7. Political elites want to abandon ‘one man, one vote’ and suppress the votes of older people Misguided attempt to improve our supposed political fitness would degrade our political genetic code — youths are the least-qualified voters Most neutral observers agree Canada’s recent election was the most abysmal in recent times. It focused on personal attacks and scandals rather than principles and policies, especially economic ones. It is not as if Canada lacks economic challenges, after a decade-long debt binge, chronically weak business investment, lagging manufacturing exports and stagnant productivity in a rapidly aging society. Instead of responses to these challenges, we got pandering proposals for painless spending cuts and for piling more taxes on those relatively few already shouldering most of the burden. Canadians apparently found none of the party leaders very appealing. Unappetizing leadership choices have become the norm in major Western nations as political parties cannot generate qualified candidates with widespread appeal based on more than their father’s name. The U.S. 2020 election promises to be as uninspiring as the 2016 choice between Donald Trump and Hillary Clinton. The U.K. election currently underway features a firebrand Marxist and a Conservative unable to unite his own family, let alone party. In Italy, a party founded by a comedian won the most votes in 2018, legitimizing buffoonery as a qualification for political leadership. Political elites are increasingly frustrated and intolerant of the workings of democracy. In the U.S., Democrats are still in denial over the 2016 presidential election, needlessly pursuing impeachment when the president they’re about to impeach faces the electorate’s assessment of his fitness for office in less than a year. The businessman and political adviser Alain Minc declared that the Brexit referendum “was the victory of uneducated people over educated people.” Bernard-Henri Lévy, one of France’s leading public commentators, went further in calling Brexit the “victory of the little over the great, of stupidity over the mind.” Unable to admit its own inability to nominate capable leaders with broad appeal, the political class is circulating proposals to subvert our democracy’s basic principle of “one man, one vote.” Former conservative prime minister of France François Fillon declared that young people should have two votes, presumably to ensure the “correct” result of voting down Brexit (a majority of British youths did not actually vote to remain but demonstrated their disinterest by abstaining). In Canada, Broadbent Institute fellow Miles Corak floated a similar proposal to give youth votes more weight. For his part, French geographer Christophe Guilluy, philosopher of the forgotten French “periphery,” imagines a future where youth ballots get a multiple of three, senior managers and professionals a multiple of two and ordinary workers just one. Proposals to abandon “one man, one vote” recall the early 20th-century infatuation with the eugenics movement, which treated groups differently depending on their perceived ability to develop in ways pleasing to the ruling class. Eugenicists believed the gene pool would be improved by sterilizing those deemed unfit to reproduce, based of course on the assessment of “scientific evidence” by political and scientific elites. Today, some elites propose similar undermining of equality, this time by suppressing the votes of older people in a misguided attempt to improve our supposed political fitness. Weighting youth votes more is eugenics in reverse, however: it would degrade our political genetic code. Youths are the least-qualified voters. Their still not fully-formed brains are dominated by the part associated with seeking pleasure. The result is voters swayed by such issues as legalized pot and ensuring easy access to friends on continental Europe. This is hardly a recipe for improved governance over the long term. The idea of privileging some groups in our democracy over others reverses one of the 20th-century’s greatest achievements — the enfranchisement of all people, including the working class, women and non-white voters. The First World War’s senseless slaughter discredited the political and military elite’s privileged claim to power, leading to the emancipation of the masses. Winston Churchill demonstrated the importance of leadership in rallying people to a cause while deferring to their collective judgment. After years of watching its aristocracy and Royal Family sympathize with Germany and appeasement, the British working class was unwilling to make the sacrifices to win the war — not until Churchill became prime minister, that is. His first step was to assure the public that its sacrifices would not be in vain by declaring in terms impossible to misunderstood that his policy was “to wage war” with the sole aim of “victory.” Soon after taking power, Churchill appealed to ordinary people for help in forming the flotilla of small boats that resulted in the miracle of Dunkirk. A year later, in as trenchant a statement of the democratic principle there is, he acknowledged the bargain made with the overwhelmingly lower middle-class flyers who won the Battle of Britain, saying “They have saved this country; they have the right to rule it.” https://business.financialpost.com/opinion/philip-cross-some-political-elites-want-to-abandon-one-man-one-vote-and-suppress-the-votes-of-older-people?utm_term=Autofeed&utm_medium=Social&utm_source=Facebook#Echobox=1573646288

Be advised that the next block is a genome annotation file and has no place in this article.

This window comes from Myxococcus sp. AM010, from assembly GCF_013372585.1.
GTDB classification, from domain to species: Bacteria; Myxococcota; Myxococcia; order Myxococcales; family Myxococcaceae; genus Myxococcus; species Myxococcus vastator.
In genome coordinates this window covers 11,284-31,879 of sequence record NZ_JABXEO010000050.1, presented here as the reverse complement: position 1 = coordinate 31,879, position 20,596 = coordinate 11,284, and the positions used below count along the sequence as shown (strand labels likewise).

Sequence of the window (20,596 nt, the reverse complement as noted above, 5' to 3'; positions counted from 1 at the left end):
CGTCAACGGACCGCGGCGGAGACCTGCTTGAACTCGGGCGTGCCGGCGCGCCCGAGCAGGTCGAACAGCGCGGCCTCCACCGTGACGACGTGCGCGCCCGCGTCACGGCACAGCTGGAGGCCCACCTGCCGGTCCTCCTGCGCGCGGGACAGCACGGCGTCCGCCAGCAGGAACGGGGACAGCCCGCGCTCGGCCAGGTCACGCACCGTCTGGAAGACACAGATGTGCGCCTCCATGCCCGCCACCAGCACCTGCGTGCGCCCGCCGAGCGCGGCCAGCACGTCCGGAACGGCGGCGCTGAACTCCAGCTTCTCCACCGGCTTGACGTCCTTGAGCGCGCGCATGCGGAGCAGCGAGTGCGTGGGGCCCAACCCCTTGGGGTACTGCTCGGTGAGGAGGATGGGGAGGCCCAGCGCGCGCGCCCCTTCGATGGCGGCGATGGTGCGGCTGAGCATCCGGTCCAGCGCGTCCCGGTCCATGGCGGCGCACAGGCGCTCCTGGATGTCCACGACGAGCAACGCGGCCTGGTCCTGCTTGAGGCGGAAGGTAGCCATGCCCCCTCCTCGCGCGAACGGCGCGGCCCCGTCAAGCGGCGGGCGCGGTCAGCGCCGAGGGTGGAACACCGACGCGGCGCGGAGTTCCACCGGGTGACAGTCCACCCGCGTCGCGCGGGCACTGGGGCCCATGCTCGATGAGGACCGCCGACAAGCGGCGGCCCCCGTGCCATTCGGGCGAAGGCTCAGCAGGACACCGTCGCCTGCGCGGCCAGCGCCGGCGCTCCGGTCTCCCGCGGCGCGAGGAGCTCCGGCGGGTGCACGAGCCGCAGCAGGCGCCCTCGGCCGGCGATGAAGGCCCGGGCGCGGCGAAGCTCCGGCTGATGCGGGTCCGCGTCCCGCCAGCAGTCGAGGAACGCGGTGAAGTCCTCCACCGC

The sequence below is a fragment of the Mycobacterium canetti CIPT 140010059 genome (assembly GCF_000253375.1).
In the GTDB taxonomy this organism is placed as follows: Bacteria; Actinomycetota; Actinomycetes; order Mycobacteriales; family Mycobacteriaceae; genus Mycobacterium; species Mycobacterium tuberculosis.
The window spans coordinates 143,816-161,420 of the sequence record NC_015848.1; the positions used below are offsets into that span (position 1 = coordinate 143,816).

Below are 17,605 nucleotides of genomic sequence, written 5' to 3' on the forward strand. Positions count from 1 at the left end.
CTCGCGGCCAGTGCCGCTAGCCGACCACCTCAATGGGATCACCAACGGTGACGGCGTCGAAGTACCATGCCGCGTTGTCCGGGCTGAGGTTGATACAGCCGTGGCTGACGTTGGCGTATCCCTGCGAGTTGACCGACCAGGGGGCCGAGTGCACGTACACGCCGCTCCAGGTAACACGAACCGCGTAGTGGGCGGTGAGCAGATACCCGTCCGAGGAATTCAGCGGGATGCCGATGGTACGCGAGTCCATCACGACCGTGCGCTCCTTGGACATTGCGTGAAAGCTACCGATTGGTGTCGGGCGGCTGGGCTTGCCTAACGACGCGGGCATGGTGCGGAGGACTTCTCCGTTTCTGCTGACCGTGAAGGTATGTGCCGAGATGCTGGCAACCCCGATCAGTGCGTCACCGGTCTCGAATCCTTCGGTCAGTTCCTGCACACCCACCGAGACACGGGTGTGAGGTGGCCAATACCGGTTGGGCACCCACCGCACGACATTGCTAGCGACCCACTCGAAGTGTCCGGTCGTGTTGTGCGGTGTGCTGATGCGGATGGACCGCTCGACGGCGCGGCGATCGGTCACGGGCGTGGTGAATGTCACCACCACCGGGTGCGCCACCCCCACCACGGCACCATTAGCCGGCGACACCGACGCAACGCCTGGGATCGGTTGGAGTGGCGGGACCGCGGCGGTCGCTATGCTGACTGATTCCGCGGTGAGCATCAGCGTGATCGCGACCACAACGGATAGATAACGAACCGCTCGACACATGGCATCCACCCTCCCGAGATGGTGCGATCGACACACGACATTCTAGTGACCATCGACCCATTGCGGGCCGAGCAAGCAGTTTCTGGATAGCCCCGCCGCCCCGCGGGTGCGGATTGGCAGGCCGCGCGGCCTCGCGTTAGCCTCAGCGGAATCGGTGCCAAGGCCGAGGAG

8. The Evolution of what the lowest fares possible will get you.... Plane passenger dangles dirty feet above woman’s face. One traveler is rightfully making a stink about her neighbor's in-flight behavior. Reddit user u/Addian4 shared a photo Sunday from an unidentified woman's uncomfortable plane ride, thanks to an inconsiderate passenger who apparently needs a lesson on proper airplane etiquette. In the picture, the woman looks visibly disgusted as the passenger directly behind her dangles their feet over her headrest, just inches away from her face. (It is not clear which airline the woman was traveling on.) "This is the one thing I am most worried about before getting on a plane," the Reddit user captioned the photo, which was shared on the "mildly infuriating" forum. https://www.usatoday.com/story/travel/news/2019/11/12/plane-passenger-dangles-dirty-feet-above-womans-face/2583543001/